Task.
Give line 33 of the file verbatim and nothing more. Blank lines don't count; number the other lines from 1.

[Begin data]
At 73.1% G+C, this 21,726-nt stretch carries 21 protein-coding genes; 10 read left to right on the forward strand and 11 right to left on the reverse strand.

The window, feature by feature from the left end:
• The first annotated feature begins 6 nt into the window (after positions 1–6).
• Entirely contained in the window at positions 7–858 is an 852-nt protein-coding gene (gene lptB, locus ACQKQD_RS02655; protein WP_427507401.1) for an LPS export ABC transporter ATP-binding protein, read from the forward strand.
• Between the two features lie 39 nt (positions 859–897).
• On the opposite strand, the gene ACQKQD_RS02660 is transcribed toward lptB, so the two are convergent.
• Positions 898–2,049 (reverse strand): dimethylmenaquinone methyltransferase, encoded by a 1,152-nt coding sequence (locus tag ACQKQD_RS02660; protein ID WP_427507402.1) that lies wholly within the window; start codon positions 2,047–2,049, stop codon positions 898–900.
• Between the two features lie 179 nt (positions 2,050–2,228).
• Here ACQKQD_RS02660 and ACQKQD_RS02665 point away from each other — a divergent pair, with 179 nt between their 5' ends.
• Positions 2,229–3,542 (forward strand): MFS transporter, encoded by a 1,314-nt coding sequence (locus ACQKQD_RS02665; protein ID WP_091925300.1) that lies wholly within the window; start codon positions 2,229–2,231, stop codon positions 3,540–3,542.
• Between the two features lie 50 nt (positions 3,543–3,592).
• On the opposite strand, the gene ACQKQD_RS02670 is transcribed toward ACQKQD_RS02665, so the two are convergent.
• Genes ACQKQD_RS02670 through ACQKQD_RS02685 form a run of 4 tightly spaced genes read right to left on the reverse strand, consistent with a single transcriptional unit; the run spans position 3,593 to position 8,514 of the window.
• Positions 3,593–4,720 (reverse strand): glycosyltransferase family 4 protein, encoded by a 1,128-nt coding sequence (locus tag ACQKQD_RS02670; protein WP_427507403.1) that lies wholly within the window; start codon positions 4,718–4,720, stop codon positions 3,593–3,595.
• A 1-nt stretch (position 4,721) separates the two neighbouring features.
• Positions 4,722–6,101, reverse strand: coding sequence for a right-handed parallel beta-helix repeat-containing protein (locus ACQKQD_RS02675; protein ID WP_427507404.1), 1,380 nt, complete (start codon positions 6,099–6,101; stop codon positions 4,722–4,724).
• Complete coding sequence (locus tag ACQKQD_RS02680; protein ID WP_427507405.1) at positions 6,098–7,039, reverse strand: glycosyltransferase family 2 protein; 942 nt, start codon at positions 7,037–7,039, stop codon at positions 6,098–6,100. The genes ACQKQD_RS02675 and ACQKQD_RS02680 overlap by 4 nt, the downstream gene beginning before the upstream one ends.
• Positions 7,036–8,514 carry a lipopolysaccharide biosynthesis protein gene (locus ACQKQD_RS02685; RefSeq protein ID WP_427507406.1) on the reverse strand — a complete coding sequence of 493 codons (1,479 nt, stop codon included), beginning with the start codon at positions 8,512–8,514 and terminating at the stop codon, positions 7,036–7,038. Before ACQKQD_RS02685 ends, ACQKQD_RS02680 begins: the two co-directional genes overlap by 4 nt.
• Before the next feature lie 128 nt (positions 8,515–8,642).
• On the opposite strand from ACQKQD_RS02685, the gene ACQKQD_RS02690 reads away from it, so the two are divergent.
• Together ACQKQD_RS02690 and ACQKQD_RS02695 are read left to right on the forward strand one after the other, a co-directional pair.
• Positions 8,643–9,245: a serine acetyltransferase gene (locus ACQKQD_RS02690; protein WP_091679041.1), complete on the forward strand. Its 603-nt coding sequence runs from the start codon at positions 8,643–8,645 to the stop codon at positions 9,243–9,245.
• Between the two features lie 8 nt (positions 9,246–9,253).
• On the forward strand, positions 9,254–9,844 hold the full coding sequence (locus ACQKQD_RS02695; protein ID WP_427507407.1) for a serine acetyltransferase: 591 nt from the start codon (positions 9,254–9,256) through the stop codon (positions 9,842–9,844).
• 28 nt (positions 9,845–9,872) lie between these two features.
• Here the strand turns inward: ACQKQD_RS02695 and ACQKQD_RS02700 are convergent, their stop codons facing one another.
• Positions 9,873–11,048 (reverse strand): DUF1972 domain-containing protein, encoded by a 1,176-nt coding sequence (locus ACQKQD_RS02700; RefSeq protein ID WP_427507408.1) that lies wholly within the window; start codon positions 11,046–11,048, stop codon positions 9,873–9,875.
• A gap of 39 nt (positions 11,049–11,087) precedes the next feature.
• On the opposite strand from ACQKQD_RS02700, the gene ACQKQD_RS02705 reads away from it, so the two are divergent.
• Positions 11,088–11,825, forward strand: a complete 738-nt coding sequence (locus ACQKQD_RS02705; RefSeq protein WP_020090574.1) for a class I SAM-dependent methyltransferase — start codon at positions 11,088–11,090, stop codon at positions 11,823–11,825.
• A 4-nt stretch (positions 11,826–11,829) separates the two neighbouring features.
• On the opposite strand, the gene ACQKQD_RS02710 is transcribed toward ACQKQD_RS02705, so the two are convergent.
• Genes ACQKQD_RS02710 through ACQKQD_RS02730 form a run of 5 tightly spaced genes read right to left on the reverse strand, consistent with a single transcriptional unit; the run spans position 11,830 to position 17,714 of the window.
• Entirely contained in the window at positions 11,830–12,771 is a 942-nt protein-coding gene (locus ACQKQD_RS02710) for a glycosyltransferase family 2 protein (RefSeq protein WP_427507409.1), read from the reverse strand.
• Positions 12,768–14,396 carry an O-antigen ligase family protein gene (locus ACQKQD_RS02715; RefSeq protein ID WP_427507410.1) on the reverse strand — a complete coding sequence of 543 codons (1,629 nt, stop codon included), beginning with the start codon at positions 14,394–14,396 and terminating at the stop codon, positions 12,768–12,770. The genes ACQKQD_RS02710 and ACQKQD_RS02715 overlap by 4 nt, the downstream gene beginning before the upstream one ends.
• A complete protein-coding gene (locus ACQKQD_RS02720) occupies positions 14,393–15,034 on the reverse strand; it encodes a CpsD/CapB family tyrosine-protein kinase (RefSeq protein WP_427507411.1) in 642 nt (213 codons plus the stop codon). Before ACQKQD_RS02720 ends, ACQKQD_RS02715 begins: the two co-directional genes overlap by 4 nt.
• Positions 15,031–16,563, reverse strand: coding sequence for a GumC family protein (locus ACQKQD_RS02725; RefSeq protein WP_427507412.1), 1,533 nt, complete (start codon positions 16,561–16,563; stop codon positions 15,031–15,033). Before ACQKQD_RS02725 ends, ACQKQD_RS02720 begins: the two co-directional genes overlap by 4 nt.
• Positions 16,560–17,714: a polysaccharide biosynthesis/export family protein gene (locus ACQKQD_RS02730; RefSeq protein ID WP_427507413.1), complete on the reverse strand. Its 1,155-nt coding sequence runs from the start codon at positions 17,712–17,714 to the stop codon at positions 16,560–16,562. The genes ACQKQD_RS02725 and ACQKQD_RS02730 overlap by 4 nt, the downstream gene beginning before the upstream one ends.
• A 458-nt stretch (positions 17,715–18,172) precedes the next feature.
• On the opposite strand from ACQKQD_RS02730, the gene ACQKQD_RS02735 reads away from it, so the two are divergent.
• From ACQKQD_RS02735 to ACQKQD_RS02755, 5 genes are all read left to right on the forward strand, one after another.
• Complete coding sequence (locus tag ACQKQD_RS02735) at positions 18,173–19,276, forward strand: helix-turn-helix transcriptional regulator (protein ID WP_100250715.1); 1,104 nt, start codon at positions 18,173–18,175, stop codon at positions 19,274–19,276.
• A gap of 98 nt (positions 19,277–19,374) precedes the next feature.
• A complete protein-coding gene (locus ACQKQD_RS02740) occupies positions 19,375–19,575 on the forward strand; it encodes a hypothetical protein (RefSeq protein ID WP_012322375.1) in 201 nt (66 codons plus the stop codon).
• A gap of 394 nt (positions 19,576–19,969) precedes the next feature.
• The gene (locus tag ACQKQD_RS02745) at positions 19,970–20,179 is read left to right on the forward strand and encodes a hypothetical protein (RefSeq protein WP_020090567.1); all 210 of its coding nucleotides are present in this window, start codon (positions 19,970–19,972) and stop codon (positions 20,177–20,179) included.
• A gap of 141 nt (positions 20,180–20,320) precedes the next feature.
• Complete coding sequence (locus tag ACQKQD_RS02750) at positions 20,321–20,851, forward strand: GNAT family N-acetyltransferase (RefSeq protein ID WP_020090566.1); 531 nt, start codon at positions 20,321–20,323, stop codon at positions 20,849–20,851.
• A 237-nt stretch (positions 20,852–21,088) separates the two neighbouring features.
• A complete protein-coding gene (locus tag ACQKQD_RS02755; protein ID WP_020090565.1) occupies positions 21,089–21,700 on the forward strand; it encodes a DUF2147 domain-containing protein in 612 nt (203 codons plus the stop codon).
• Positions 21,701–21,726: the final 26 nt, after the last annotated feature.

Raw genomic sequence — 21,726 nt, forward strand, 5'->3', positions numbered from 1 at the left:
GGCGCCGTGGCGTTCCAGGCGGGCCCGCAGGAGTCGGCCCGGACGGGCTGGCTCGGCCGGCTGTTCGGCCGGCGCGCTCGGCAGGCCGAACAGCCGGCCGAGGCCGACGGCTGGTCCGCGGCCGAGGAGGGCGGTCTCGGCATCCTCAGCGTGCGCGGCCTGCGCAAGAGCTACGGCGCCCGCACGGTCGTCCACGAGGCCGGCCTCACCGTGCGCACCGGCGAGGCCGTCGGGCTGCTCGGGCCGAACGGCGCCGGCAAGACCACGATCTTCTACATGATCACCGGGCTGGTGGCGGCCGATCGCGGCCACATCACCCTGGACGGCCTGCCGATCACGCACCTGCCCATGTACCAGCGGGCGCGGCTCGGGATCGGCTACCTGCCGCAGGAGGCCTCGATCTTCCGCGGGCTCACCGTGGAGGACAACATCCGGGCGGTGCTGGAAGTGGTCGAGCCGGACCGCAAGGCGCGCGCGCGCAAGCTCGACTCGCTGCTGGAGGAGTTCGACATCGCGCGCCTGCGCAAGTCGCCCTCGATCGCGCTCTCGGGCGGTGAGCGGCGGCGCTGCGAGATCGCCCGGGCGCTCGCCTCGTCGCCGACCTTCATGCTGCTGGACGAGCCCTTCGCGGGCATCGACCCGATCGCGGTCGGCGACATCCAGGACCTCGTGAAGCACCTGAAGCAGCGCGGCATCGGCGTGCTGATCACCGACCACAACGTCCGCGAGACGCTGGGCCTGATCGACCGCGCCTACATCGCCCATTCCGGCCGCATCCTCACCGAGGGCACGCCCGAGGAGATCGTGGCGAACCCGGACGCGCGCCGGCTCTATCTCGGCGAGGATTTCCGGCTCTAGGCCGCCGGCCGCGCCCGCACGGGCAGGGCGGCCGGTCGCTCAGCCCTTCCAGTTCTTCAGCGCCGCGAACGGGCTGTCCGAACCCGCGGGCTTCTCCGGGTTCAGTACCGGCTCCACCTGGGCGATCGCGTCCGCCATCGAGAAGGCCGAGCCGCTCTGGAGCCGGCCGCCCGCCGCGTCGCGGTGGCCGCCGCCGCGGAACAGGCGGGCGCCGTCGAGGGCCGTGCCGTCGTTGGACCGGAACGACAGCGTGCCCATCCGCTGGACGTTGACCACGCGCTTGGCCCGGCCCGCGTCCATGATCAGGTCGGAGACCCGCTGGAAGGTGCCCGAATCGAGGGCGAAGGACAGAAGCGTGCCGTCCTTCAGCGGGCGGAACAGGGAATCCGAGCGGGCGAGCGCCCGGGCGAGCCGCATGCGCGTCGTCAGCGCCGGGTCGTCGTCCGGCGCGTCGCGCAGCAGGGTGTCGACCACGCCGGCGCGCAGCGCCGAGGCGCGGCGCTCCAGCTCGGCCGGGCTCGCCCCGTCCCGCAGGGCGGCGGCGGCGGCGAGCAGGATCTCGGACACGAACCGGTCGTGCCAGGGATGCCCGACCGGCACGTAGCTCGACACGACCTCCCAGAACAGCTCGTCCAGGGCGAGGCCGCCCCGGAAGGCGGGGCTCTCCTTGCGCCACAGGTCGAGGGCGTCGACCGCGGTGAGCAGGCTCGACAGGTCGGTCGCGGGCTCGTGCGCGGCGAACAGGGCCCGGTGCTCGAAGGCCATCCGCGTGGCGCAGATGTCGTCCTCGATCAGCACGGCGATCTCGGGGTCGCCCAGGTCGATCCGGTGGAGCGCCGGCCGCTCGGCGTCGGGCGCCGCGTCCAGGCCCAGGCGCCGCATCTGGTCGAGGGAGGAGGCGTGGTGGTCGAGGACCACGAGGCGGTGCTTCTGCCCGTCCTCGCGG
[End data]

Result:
• Genes ACQKQD_RS02710 through ACQKQD_RS02730 form a run of 5 tightly spaced genes read right to left on the reverse strand, consistent with a single transcriptional unit; the run spans position 11,830 to position 17,714 of the window.